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Describing a Problem: Rear Seatback Failure and Unsecured Cargo

Published online by Cambridge University Press:  28 June 2012

Samuel P. Mandell*
Affiliation:
Department of Trauma Surgery, Harborview Medical Center, Seattle, Washington USA
Robert Kaufman
Affiliation:
Harborview Injury Prevention and Research Center, University of Washington, Seattle, Washington USA
Christopher D. Mack
Affiliation:
Harborview Injury Prevention and Research Center, University of Washington, Seattle, Washington USA
Eileen M. Bulger
Affiliation:
Department of Trauma Surgery, Harborview Medical Center, Seattle, Washington USA
*
HIPRC Box 359960 Seattle, Washington 98104-1520 USA E-mail: mandells@u.washington.edu

Abstract

Introduction:

Currently, there is little in the literature regarding the ability of rear seatbacks to act as a protective barrier from cargo in frontal crashes. However, it has been shown that unrestrained rear passengers pose a danger to front seat occupants. The association of rear seatback failures and intrusions with mortality and serious injury were examined.

Methods:

The Seattle CIREN database for restrained, rear-seat passengers in front-end crashes with seatback failure or intrusion was searched. Injury patterns and crash characteristics, including the role of unrestrained cargo were examined. Next, the National Automotive Sampling System- Crashworthiness Data System (NASS-CDS) database was queried for restrained rear-seat passengers in front-end crashes with recorded seat failure or intrusion. Mortality, maximum Abbreviated Injury Scale (AIS) score and mean Injury Severity Scale (ISS) scores were compared with passengers who had no failure or intrusion. Linear regression was used to identify the differences between the groups. Logistic regression was used to estimate the mortality risk associated with seat failure.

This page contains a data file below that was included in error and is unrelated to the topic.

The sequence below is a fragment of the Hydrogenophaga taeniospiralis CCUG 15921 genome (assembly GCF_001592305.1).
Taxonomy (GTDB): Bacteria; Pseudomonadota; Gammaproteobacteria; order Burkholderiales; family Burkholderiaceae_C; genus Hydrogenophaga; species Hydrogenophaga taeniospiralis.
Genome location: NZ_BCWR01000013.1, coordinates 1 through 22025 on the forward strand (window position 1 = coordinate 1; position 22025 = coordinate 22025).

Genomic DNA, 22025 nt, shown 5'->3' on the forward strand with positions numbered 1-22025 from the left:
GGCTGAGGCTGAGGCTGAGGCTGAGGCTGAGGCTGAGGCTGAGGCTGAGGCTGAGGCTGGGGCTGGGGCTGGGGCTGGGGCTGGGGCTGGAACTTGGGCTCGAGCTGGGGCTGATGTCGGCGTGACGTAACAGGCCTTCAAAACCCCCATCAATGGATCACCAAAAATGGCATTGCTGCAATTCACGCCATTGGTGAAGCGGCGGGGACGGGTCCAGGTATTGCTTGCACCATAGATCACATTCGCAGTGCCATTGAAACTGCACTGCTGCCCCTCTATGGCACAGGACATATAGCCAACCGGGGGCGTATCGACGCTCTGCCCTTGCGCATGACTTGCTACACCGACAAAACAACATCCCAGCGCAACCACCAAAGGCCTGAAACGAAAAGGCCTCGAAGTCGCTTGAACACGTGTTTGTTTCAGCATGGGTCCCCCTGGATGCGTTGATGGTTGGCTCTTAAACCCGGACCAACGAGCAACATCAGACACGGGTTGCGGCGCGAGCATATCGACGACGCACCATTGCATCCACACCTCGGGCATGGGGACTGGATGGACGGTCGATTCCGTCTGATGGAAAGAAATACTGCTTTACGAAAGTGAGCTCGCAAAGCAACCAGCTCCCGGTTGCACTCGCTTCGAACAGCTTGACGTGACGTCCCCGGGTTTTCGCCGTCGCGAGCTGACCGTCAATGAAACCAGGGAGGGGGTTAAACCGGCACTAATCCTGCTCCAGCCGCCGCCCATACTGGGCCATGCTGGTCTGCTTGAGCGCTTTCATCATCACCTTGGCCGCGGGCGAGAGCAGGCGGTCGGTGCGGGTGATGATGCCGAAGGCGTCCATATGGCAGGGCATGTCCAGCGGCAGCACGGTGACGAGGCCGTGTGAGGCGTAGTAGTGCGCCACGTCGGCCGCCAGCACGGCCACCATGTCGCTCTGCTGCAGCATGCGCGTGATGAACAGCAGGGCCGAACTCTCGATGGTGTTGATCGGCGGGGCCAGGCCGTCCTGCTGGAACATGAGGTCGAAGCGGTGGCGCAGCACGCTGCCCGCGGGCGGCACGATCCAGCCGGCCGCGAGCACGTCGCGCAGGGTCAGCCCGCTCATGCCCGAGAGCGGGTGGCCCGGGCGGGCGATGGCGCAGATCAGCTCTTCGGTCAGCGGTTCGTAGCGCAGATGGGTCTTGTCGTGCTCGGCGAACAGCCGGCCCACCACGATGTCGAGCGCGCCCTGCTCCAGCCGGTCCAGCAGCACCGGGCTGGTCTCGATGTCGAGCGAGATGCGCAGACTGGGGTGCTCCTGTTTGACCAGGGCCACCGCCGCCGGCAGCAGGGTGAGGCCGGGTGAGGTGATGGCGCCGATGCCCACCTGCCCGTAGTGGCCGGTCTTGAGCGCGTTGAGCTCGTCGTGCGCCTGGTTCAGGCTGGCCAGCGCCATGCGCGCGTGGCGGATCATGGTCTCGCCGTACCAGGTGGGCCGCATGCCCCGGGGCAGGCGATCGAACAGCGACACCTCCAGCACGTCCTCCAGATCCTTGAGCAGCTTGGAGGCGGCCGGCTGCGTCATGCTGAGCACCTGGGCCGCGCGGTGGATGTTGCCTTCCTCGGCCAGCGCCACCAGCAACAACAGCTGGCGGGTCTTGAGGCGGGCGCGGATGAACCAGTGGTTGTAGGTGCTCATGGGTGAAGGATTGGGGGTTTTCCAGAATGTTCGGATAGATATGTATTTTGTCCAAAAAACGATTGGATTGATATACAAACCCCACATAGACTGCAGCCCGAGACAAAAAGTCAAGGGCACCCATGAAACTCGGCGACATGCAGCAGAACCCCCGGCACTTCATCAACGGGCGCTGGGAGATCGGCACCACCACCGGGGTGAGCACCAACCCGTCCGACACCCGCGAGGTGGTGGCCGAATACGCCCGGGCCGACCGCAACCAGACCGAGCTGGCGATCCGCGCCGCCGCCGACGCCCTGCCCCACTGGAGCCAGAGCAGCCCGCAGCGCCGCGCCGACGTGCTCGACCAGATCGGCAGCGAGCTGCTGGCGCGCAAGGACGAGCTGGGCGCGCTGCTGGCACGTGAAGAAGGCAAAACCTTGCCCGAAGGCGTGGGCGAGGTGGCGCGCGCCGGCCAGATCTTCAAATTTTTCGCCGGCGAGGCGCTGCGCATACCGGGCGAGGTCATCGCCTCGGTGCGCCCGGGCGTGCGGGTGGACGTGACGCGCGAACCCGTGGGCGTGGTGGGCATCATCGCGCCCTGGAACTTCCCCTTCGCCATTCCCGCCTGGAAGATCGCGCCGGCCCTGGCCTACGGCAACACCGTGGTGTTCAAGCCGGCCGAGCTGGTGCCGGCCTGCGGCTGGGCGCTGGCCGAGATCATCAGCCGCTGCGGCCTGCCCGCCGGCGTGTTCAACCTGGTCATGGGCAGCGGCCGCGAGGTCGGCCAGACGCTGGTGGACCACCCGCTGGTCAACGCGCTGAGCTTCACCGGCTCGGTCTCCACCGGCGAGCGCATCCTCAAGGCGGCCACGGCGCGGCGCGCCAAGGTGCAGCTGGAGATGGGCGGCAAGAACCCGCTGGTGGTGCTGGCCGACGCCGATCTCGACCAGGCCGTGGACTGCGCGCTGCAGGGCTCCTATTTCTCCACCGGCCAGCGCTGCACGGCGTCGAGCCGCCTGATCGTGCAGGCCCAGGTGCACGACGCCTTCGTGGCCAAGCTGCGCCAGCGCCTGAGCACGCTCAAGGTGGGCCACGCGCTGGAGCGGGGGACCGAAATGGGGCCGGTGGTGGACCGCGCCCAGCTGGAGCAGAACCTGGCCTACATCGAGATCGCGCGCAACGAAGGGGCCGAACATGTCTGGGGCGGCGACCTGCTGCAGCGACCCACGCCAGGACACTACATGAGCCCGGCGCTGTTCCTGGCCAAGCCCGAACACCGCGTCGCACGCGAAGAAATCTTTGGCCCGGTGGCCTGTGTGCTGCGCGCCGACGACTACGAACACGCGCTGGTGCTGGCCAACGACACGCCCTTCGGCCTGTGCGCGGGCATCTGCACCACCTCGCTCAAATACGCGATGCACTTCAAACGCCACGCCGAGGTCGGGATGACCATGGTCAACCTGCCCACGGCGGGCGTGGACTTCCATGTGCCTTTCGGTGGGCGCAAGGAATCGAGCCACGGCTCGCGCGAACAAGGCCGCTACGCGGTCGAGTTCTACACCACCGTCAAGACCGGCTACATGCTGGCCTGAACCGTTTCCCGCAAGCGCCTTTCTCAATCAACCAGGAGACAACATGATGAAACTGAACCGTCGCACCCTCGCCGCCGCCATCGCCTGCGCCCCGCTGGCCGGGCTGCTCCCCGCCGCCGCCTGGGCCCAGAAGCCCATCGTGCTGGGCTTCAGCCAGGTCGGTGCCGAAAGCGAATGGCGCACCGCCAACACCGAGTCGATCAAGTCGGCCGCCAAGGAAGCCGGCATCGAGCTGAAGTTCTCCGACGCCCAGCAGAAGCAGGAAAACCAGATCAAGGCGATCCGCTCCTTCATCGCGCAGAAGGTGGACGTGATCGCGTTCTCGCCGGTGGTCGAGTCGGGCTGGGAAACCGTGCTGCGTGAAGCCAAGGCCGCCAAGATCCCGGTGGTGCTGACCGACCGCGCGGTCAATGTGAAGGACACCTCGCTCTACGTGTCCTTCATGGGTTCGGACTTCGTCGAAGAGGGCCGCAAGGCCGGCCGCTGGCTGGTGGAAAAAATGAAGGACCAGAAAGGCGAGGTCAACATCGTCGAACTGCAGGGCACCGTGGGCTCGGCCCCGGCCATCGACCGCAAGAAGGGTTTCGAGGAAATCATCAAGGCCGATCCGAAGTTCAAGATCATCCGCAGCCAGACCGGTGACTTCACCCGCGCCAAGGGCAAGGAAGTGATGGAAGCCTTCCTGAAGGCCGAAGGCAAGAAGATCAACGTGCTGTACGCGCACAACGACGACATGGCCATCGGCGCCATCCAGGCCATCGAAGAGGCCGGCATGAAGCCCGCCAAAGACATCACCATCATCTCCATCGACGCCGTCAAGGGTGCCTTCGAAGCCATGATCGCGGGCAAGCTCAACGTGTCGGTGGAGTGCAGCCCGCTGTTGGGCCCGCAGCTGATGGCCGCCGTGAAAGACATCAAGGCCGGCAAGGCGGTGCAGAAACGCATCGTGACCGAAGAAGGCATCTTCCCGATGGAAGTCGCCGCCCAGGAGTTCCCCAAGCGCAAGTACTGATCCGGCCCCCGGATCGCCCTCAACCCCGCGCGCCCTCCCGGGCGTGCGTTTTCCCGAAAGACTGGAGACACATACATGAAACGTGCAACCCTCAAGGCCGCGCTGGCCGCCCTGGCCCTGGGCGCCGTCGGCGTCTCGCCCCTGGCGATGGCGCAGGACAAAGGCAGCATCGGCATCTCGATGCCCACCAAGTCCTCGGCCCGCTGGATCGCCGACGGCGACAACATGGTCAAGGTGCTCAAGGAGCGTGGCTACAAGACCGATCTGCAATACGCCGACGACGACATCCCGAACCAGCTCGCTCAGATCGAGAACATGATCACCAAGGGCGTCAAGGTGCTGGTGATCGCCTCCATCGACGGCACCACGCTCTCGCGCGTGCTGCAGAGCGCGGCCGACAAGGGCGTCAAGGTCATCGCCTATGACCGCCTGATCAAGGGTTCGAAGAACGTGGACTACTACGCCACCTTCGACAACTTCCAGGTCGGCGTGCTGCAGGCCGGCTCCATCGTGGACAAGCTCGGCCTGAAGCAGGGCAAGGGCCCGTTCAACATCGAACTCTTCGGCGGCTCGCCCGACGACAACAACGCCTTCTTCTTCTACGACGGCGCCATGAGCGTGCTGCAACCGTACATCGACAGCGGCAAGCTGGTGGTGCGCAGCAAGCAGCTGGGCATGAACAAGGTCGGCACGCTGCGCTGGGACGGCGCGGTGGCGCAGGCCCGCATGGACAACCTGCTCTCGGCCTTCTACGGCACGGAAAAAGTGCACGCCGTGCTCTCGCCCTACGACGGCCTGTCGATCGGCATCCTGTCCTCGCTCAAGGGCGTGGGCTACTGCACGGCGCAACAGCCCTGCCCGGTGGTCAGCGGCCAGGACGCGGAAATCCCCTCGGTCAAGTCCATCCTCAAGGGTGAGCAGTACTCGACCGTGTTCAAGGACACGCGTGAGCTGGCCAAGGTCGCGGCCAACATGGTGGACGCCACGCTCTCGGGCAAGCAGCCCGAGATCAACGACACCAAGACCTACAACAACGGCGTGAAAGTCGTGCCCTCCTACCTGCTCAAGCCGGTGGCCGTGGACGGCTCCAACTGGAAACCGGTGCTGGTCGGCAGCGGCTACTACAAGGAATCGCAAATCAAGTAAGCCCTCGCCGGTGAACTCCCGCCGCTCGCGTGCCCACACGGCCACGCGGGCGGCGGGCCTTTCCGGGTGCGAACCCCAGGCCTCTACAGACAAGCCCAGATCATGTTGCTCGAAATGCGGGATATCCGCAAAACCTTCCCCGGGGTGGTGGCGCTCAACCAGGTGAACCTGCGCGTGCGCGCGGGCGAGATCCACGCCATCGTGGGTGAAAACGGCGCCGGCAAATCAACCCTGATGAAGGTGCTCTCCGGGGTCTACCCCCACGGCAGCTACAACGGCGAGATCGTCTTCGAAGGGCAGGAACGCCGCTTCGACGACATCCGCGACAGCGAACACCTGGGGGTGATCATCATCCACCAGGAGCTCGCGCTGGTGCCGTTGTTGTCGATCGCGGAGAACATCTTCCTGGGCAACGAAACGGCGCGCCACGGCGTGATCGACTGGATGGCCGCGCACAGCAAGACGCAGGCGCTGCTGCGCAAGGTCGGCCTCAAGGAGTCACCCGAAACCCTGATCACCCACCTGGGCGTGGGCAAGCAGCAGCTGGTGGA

Results:

There were four CIREN cases that met the criteria. In each case, the occupant suffered significant injury or death. All four of the seat failures were the result of unrestrained cargo striking the seatback. The CDS data revealed a statistically significantly increased mortality (OR = 18.9, 95% CI = 14.0–25.7) associated with seat failure. Both the maximum AIS and mean of the ISS scores were higher in the failure/intrusion group (p <0.0001).

Conclusions:

Rear seatback failure/intrusion is associated with increased mortality and injury. Case reports suggest unrestrained cargo plays a significant role in these injuries.

Type
Research Article
Copyright
Copyright © World Association for Disaster and Emergency Medicine 2010

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References

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